September 20, 2014

   A Publication of the James Buchanan Brady
   Urological Institute Johns Hopkins Medical Institutions

Volume II, Autum 2005

Is Prostate Cancer Likely to Return? Global Study Launches Preemptive Strike

Imagine you are looking at two boxes. Both contain weapons. One box reads, “To be used as a last resort only. Open if all else fails, and hope for the best.” The other says, “Open at the first sign of trouble. Strike early, strike hard, and set your sights on victory.”

Such is the transformation of chemotherapy for prostate cancer in recent years. Energized by scientists such as Mario Eisenberger —unsinkable, creative, stubborn, and above all, confident that they can find the winning formulas — the field has undergone nothing less than a revolution.

One key to the change is the philosophical evolution in chemotherapy’s role. Today’s drugs— many of them developed by Eisenberger and colleagues — are more targeted, with far fewer side effects than the devastating, “scorched earth” drugs of old. And this means that instead of being stuck on the sidelines — waiting to be needed in case the “A” team treatments (radical prostatectomy and radiation therapy) and “B” team treatments (hormonal therapy) were not successful — chemotherapy is getting into the game sooner than ever.

“Radical prostatectomy cures many men with prostate cancer,” says Eisenberger. “However, the disease comes back in about one-third of men, and many, unfortunately, will suffer from the symptoms caused by metastasis and die oftheir disease.” The good news is that instead of waiting for this to happen, “we now have many factors to help us predict which men are more likely to have cancer recur after surgery.”

These factors include:

  • The presence of tumor in the lymph nodesadjacent to the prostate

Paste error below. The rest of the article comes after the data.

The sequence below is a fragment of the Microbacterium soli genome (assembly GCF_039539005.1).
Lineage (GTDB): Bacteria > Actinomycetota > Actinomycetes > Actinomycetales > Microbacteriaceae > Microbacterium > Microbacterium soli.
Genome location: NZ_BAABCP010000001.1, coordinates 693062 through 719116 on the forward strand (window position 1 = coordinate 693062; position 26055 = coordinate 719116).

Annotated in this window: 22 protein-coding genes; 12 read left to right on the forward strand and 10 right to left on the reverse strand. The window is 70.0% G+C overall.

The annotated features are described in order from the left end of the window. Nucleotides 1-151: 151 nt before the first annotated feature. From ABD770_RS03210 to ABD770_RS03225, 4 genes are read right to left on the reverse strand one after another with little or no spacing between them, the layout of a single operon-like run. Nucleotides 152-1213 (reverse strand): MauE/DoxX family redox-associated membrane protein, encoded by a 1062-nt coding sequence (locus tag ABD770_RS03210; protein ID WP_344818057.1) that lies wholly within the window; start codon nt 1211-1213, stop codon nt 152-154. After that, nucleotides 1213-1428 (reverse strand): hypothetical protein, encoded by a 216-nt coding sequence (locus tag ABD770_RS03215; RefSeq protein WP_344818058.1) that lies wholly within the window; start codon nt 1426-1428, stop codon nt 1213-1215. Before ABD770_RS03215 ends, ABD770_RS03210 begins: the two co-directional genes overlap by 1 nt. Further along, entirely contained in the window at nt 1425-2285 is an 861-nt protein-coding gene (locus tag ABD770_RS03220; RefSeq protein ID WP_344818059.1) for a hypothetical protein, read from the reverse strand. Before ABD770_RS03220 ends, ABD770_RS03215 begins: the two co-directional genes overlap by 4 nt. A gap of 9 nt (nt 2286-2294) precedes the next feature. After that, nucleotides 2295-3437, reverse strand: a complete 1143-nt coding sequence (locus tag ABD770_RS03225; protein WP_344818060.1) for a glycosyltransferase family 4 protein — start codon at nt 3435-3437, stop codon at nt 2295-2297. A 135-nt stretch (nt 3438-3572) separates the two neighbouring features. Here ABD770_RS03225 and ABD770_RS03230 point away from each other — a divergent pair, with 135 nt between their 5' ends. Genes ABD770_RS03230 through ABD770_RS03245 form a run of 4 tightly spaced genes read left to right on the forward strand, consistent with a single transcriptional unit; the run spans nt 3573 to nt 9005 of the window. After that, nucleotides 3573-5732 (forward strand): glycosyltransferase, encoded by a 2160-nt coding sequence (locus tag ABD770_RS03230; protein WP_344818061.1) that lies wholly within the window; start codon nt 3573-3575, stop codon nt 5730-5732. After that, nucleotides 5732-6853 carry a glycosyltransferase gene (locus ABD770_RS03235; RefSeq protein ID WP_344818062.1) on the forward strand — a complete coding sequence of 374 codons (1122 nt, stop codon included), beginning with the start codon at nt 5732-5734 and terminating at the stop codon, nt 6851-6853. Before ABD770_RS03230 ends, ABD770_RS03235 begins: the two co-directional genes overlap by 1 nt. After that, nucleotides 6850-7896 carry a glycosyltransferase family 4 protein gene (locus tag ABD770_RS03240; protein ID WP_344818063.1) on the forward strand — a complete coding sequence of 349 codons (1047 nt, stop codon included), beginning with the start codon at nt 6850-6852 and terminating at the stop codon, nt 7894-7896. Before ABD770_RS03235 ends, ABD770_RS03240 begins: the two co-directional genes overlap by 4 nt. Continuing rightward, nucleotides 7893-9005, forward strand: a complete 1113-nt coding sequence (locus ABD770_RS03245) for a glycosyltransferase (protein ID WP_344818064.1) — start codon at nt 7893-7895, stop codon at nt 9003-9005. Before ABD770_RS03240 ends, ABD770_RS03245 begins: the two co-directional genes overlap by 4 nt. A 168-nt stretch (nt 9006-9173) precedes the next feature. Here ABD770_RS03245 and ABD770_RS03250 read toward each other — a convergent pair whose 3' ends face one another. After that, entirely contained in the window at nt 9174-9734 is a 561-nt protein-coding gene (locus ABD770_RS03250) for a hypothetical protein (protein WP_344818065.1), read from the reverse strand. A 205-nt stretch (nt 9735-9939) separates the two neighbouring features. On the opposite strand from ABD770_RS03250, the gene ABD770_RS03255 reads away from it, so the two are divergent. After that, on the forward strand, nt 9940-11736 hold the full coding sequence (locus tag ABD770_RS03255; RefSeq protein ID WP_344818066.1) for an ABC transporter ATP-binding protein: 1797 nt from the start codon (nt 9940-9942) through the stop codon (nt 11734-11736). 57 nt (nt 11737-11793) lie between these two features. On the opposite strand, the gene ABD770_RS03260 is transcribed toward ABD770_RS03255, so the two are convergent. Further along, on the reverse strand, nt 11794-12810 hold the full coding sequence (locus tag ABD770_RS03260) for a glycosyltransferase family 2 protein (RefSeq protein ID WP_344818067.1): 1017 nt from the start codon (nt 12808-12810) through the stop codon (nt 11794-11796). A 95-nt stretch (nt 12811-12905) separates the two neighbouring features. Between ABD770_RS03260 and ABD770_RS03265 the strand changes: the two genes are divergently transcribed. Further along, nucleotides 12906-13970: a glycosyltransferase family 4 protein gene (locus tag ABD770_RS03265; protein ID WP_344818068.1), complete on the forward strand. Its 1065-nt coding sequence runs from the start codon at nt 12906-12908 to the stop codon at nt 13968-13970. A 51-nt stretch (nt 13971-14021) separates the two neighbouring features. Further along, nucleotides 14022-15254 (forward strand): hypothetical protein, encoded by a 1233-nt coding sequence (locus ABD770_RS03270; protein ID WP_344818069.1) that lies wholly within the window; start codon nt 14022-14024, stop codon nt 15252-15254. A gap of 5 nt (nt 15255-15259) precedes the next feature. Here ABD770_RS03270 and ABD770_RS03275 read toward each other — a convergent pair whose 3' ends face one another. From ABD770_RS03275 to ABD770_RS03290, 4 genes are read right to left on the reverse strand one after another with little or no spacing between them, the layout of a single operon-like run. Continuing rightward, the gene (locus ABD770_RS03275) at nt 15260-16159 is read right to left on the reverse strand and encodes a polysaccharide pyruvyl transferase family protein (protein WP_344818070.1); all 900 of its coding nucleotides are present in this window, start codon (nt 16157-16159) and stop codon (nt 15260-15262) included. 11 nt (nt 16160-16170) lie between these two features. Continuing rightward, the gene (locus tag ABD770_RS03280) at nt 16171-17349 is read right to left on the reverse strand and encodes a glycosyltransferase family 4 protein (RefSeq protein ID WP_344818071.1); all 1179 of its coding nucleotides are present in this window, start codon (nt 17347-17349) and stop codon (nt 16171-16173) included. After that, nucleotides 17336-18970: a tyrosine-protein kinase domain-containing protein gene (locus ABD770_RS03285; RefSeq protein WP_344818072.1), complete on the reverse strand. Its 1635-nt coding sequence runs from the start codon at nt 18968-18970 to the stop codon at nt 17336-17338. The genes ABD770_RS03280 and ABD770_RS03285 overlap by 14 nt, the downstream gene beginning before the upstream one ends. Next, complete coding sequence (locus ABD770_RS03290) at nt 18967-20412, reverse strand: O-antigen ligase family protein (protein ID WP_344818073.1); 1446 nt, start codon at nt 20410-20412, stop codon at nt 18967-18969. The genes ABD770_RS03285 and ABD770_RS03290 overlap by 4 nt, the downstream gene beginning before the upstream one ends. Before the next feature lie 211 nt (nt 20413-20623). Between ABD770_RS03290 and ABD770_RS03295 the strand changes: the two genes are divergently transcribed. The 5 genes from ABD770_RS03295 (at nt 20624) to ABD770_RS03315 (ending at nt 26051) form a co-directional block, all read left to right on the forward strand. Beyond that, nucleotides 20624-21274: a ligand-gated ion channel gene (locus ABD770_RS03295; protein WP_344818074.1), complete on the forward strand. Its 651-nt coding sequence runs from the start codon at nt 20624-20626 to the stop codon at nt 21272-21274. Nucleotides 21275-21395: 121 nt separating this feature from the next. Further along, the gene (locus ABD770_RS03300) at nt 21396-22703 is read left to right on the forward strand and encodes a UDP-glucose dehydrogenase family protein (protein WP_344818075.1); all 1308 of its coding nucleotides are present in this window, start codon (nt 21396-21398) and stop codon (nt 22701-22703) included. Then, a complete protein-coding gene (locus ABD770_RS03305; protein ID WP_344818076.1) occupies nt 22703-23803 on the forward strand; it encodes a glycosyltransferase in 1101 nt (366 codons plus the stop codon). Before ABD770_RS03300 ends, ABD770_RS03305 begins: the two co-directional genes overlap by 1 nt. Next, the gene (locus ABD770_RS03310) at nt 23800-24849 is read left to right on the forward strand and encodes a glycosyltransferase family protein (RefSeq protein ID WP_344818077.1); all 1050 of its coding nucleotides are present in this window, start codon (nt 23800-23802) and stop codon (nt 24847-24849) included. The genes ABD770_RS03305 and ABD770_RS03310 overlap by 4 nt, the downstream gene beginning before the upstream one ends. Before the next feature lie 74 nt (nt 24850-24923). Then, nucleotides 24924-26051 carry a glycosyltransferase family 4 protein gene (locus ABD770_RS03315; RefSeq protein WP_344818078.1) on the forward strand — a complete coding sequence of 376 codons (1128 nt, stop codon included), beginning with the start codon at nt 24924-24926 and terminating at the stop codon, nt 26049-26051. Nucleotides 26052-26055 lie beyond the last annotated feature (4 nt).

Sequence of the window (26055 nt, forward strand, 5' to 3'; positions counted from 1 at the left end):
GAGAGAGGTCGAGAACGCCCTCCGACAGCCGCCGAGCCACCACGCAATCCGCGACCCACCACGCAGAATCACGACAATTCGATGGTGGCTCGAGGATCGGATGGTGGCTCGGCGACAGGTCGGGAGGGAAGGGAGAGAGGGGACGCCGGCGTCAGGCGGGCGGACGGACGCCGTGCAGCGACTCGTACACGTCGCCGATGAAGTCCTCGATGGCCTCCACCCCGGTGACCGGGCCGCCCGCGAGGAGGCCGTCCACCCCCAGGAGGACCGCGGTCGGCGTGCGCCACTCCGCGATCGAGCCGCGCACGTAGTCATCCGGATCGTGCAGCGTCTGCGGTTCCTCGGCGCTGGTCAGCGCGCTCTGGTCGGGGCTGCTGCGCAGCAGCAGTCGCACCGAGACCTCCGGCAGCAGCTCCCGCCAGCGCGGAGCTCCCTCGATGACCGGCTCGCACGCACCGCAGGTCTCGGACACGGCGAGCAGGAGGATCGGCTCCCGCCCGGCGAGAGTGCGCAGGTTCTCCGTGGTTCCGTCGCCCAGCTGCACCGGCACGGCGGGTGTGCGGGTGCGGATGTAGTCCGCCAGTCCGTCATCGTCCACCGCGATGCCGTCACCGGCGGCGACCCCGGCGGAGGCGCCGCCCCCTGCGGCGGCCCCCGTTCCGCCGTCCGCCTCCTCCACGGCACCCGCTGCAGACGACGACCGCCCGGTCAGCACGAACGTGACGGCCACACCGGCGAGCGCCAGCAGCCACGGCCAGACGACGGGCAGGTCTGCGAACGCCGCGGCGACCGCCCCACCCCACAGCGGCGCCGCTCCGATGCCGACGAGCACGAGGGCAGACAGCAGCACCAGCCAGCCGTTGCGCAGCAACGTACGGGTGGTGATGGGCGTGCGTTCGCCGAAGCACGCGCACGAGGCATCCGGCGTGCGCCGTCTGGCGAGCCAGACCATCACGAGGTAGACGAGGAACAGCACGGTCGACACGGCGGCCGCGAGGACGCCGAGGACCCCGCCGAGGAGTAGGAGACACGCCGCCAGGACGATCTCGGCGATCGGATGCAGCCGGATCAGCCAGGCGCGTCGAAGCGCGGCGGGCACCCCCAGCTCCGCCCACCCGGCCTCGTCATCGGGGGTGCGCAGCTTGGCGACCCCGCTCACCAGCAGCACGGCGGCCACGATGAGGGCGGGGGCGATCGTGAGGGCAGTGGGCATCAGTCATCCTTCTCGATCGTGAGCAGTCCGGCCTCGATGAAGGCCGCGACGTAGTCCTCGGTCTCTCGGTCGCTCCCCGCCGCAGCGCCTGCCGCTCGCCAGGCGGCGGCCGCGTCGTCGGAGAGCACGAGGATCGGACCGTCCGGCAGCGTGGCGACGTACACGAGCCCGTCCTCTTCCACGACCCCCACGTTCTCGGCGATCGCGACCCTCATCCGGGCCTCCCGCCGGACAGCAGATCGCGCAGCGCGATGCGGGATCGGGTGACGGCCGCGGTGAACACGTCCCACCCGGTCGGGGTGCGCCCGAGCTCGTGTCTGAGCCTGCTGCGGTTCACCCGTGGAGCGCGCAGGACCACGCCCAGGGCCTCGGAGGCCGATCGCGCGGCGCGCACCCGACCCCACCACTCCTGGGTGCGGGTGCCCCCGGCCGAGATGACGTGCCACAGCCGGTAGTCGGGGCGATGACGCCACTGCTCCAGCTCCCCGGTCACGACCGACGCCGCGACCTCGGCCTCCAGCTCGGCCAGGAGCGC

• The presence of cancer in the seminal vesicles
  • The presence of cancer in the surgical margins
  • Gleason scores higher than 9, and
  • A very high PSA before surgery.

Success in other cancers: Doctors treating cancer of the breast and colon have found, i npatients at high risk of having a recurrence, that adjuvant treatment — starting chemotherapy and, in breast cancer, starting hormonal therapy as well, immediately after surgery — can delay

Adjuvant therapy:“The time has come for prostate cancer.”

the onset of metastasis and even prolong survival. “In fact,” notes Eisenberger, “in these two tumor types, if the surgical specimen shows that the adjacent lymph nodes are positive, the use of chemotherapy is standard.” In breast cancer, too, researchers have identified certain molecular markers that not only predict higher risk of recurrence, but have led to more specific ways of controlling the cancer.

“The time has come for prostate cancer,”says Eisenberger. He is heading a massive study to determine whether adjuvant treatment can delay the return of prostate cancer in menat high risk. This investigation, called the ATLAS study (Adjuvant Taxotere and Leuprolide Acetate Study), will involve more than 2,000 patients from more than 20 countries world-wide. It will test whether immediate hormonaltherapy using leuprolide acetate (which stops the production of testosterone) with or without taxotere, started right after surgery, works better than treatment with the same drugs given months or years later, when the cancer shows the first sign of recurrence (when thePSA starts climbing). “Taxotere is the best chemotherapy for prostate cancer that kills both cancer cells, which respond to testosterone,and those that do not respond to hormonal therapy,” says Eisenberger. Researchers in the ATLAS study also will collect patients’ tumor tissue and blood samples, in an attempt to discover, as in breast cancer, whether there are molecular markers to help define the biology of the cancer and even the design of new treatments.

 

 

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